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Wall-mounted shelves are ideal for showing off photos, artwork, or any prized possession and fit easily in tight places. Ellen Kosloff, a pro organizer with Julie Morgenstern Enterprises in NYC, suggests hanging them throughout the house. "Beautiful objects should be enjoyed everywhere, not in one museum-like spot," she says.
—Mix it up. Instead of exhibiting an entire collection, which can be overwhelming, select a few favorite pieces and rotate in new ones periodically, says Kosloff.
—Keep loads light. Floating shelves are not typically designed to support a lot of weight (some hold no more than a few pounds) so be sure to consider what you plan to put on them before purchasing.
—Go for drama. Take a cue from Washington, D.C., interior designer Darryl Carter and lean a single framed canvas or photograph on a narrow shelf painted to match the wall. The art will "look like it's floating and take on a cool three-dimensional effect," he says.
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Volumes of volumes arranged upright on shelves are one thing in a library, but in your home they can read as monotonous. "Think of a bookshelf as a collage," says L.A. interior designer Leslie Sachs, who advocates positioning tomes vertically as well as in stacks, and sprinkling accessories throughout. Include attractive storage boxes for miscellanea and to corral the clutter that will inevitably accumulate.
—Ensure a good fit. When purchasing a bookcase, make sure your tallest volumes will fit and add several extra horizontal feet—more than you think you will need—to allow for growth and breathing room in the display, says Kosloff.
—Consider proportion. If you want to access your books without a step stool, look for a unit with a top shelf that is no higher than 6 to 6 1/2 feet from the ground. "Play with the heights of adjustable shelves to create a more interesting display," says Kosloff. For example, space one at 12 inches, the next at 8, and so on.
—Create a custom look. Give a plain shelving unit the appearance of a built-in by painting it the same color as the wall and adding crown molding, says Carter.
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A nightstand can be lots of things—a curvaceous table or a chest of drawers. The trick in all cases, says Sachs, is to be judicious about what you keep on the piece and how you display it. This is especially important if you're dealing with a small surface area and no enclosed storage. Arrange books and magazines in stacks, and conceal remotes and the like in a graceful bowl or basket to help neaten the arrangement.
—Sleep strategy. Choose a stand that's no higher than a few inches from the top of the mattress and position it close to the bed so that essentials are within reach. Grouping everything—a lamp, alarm clock, and water glass—on a large tray can also bring order to the display, says Sachs.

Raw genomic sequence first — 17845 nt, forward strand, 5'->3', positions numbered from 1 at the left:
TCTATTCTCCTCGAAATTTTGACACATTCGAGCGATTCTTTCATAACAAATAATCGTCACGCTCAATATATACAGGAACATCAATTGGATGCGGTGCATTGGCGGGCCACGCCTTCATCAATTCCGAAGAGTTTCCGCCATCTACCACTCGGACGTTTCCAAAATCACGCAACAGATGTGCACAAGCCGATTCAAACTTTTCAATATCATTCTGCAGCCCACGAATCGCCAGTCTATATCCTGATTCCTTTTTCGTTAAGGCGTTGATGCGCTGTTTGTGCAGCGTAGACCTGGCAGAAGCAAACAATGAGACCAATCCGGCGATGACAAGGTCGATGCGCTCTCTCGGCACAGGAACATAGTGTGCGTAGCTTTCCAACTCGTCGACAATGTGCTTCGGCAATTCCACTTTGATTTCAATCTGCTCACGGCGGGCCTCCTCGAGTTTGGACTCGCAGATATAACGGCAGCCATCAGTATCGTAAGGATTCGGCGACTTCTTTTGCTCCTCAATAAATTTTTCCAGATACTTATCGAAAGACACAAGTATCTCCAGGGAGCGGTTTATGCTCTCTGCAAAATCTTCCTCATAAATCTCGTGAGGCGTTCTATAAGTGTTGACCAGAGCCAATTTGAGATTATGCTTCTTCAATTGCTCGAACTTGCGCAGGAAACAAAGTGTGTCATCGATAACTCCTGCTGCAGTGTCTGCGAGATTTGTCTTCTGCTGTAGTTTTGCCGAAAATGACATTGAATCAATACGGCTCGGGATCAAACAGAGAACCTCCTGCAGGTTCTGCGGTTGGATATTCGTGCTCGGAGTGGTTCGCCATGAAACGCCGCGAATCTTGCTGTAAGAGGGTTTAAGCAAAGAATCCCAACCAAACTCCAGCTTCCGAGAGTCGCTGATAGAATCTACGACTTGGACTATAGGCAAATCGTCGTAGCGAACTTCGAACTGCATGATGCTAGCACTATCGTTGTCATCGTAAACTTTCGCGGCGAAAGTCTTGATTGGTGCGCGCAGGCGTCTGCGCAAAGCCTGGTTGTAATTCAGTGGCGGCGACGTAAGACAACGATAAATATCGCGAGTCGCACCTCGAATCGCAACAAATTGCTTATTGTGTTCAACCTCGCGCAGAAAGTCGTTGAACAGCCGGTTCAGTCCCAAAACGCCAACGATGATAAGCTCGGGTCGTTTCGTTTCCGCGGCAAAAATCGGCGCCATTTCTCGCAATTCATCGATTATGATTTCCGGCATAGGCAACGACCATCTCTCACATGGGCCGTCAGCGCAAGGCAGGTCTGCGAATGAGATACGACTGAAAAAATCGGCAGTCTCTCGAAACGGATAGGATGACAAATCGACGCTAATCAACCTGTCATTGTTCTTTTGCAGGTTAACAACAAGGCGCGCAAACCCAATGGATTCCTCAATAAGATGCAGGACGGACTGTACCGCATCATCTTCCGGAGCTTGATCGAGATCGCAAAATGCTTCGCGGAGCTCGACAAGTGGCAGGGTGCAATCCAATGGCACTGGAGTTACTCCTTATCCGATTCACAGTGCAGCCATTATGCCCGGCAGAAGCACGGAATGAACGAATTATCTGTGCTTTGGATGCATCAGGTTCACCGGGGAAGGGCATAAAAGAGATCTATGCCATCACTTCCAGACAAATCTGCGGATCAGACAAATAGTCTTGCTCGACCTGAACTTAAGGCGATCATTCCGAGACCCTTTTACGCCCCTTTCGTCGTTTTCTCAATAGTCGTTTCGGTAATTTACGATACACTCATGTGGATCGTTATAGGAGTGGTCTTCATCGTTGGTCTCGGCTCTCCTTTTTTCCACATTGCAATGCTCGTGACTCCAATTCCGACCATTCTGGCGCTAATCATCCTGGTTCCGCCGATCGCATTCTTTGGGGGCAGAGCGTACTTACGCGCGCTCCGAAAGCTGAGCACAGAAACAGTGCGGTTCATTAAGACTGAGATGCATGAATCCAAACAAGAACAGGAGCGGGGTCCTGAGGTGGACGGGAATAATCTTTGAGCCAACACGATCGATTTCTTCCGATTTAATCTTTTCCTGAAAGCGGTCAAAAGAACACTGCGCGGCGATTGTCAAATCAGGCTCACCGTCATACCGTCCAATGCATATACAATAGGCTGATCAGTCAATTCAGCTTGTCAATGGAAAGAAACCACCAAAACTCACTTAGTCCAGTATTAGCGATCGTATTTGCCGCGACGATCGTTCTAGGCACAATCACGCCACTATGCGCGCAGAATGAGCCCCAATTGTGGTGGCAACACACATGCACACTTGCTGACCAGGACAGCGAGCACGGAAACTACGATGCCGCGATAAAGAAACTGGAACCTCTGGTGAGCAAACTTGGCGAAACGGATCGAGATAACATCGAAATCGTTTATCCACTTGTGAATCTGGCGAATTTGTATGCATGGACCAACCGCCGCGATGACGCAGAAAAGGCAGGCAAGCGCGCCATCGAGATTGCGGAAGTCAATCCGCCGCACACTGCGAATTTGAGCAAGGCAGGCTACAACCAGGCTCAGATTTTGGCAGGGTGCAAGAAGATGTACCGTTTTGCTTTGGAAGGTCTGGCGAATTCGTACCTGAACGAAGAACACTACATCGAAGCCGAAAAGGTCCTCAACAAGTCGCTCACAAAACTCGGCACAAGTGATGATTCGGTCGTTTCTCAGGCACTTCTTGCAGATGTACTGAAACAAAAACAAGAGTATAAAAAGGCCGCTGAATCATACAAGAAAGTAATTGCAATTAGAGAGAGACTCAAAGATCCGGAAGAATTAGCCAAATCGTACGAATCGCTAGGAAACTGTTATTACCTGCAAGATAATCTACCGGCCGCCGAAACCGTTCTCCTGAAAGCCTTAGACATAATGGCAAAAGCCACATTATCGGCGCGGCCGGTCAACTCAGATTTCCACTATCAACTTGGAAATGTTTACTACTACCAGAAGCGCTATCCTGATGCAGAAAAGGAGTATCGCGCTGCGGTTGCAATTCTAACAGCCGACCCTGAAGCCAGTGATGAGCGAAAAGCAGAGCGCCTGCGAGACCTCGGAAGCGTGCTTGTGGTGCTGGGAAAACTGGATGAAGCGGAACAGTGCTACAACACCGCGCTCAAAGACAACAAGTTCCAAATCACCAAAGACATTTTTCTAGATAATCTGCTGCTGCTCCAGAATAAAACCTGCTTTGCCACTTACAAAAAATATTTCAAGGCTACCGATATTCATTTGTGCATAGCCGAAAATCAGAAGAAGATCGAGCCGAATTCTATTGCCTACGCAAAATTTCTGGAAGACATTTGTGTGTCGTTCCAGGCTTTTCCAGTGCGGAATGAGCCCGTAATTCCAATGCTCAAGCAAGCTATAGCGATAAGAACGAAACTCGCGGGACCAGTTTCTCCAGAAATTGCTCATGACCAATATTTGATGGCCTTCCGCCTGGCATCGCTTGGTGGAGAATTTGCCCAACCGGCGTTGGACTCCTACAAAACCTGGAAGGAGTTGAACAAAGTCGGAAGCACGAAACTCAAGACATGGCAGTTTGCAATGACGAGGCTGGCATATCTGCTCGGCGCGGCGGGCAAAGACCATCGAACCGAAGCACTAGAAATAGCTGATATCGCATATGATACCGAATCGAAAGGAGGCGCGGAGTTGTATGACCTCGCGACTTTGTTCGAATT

—Make it work for you. Ask yourself what kinds of things you might need before bedtime, and keep only those items (reading glasses, tissues) on the nightstand, says Kosloff. Stacks of to-dos and unnecessary clutter will only induce stress.
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Cubbies are ubiquitous in classrooms and mudrooms because they're a simple way to corral kids' stuff. So it makes sense to use the clever cubes to organize toys, books, and gear in a child's room too. "I'd treat them like blocks, and let kids arrange them however they like," says Carter. "Or mount them and cover a whole wall." Choose boxes with crayon-colored interiors and accent them with modular furniture—upholstered cubes, a geometric nightstand—in a playful palette, says Carter.
—Scale back. Kids often have more toys than they have time to play with. Encourage them to display their favorites in cubbies, then store the rest in bins.
— Set up a system. If children share a room, line up open containers on shelves and assign one, or a few, to each child with his or her photo on it, says Kosloff. Or divide similar items (Legos, crayons) among the receptacles and put a picture of the contents on the front.
—Engage kids. "Invite children to help pick out their own containers," says Kosloff. "They might be more inclined to keep them organized." Also let them make the labels. "If it's not simple and fun, kids won't use them," she says.
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Give your bathroom the same attention as the rest of the house. "There's no rule that you must have white laminate shelving in the bathroom," says Kosloff. "An elegant piece of furniture can look great and be functional." Carter keeps a glass-front barrister bookcase filled with towels in his bathroom. For a Zen-like look, display only a few attractive and useful items—piles of pristinely folded towels, a scented candle, and luxurious soaps and sea sponges in apothecary jars, ceramic dishes, or silver cups.
—Divide and conquer. To prevent clutter from spilling onto open shelves, Kosloff recommends that all family members have their own toiletry container that can be hidden away in a cabinet.
—Set the mood. Sachs likes to place a small lamp on top of a bathroom etagere. "It gives a nice ambience at night and allows you to illuminate a beautiful display rather than the entire room," she says. A plant such as a fern or an orchid will thrive in the bathroom's humidity, creating a tranquil rain forest feeling and adding a touch of natural beauty.
Copyright © 2008. Used with permission from the March 2008 issue of Family Circle magazine.